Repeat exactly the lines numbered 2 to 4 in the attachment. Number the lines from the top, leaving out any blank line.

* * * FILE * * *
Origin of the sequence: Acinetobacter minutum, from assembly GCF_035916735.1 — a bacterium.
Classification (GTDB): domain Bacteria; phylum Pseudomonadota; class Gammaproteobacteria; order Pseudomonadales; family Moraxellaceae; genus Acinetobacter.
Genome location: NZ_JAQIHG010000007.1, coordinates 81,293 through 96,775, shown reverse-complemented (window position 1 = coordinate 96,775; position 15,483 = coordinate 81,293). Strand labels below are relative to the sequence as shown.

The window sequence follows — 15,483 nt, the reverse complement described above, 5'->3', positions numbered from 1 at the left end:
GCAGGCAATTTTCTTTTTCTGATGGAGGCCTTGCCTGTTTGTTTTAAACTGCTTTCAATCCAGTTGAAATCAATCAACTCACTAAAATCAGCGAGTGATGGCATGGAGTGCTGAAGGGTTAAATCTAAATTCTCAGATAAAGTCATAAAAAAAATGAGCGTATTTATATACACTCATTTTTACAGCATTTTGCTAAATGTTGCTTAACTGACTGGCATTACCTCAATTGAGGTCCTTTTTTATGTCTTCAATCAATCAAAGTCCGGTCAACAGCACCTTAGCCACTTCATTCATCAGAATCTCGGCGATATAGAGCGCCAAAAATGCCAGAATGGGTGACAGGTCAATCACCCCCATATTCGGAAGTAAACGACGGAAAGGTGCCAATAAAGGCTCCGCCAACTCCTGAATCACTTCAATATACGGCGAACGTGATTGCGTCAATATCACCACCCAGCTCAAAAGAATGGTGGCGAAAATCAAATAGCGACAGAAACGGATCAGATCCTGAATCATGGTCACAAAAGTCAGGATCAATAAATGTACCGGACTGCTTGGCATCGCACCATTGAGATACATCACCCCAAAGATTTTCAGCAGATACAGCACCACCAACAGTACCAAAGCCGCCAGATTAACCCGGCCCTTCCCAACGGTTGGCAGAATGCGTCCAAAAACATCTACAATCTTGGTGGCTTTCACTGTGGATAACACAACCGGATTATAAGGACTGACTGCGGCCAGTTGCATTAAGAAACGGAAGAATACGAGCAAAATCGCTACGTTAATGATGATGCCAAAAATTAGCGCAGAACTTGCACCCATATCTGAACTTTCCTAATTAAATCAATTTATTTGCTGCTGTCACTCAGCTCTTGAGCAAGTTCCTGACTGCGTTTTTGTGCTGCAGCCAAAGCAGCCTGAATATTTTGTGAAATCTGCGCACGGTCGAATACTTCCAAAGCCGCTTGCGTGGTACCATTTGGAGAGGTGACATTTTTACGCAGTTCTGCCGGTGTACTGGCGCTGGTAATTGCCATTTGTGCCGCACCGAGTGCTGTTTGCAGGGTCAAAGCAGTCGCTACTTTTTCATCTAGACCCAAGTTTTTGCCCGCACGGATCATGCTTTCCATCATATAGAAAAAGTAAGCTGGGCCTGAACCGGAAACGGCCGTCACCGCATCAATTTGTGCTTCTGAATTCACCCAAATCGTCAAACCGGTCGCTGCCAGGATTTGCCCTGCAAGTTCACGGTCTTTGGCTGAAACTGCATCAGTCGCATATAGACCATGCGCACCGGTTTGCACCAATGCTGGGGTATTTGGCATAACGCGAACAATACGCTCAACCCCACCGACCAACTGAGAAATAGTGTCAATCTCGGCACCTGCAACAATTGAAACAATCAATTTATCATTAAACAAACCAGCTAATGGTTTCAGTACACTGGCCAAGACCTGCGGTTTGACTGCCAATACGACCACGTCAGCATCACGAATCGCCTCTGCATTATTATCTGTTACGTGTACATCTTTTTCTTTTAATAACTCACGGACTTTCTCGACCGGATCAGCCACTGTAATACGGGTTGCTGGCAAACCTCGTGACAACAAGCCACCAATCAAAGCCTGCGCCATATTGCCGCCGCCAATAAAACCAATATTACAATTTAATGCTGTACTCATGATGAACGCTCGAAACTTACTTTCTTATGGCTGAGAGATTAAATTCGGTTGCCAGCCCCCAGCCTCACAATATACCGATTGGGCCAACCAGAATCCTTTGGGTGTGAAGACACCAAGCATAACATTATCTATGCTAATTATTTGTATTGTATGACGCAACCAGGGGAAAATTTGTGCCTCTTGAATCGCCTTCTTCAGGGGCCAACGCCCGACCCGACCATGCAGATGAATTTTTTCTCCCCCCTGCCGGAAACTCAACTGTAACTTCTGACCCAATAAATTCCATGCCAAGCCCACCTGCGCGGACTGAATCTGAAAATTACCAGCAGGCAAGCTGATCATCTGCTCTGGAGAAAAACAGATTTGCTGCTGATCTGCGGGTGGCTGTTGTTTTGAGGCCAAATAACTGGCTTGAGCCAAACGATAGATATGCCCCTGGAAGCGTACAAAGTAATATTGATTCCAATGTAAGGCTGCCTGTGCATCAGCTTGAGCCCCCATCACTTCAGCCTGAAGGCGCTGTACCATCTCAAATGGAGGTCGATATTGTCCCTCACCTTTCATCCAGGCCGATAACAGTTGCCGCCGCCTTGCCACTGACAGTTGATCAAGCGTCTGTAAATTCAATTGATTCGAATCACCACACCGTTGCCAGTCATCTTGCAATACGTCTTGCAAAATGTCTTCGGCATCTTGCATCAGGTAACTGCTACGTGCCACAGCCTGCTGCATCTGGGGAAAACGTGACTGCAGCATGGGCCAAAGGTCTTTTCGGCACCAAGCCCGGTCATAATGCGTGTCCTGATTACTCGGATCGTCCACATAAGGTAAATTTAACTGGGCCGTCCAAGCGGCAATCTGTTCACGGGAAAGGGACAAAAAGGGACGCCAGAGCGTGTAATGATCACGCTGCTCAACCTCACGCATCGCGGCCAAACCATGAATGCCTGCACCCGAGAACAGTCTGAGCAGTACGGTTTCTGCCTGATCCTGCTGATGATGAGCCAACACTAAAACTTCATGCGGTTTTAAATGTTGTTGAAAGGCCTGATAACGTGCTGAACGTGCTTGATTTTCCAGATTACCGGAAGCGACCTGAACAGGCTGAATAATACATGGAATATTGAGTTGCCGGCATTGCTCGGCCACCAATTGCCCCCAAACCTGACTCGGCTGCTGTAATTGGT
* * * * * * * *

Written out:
Classification (GTDB): domain Bacteria; phylum Pseudomonadota; class Gammaproteobacteria; order Pseudomonadales; family Moraxellaceae; genus Acinetobacter.
Genome location: NZ_JAQIHG010000007.1, coordinates 81,293 through 96,775, shown reverse-complemented (window position 1 = coordinate 96,775; position 15,483 = coordinate 81,293). Strand labels below are relative to the sequence as shown.

The window sequence follows — 15,483 nt, the reverse complement described above, 5'->3', positions numbered from 1 at the left end: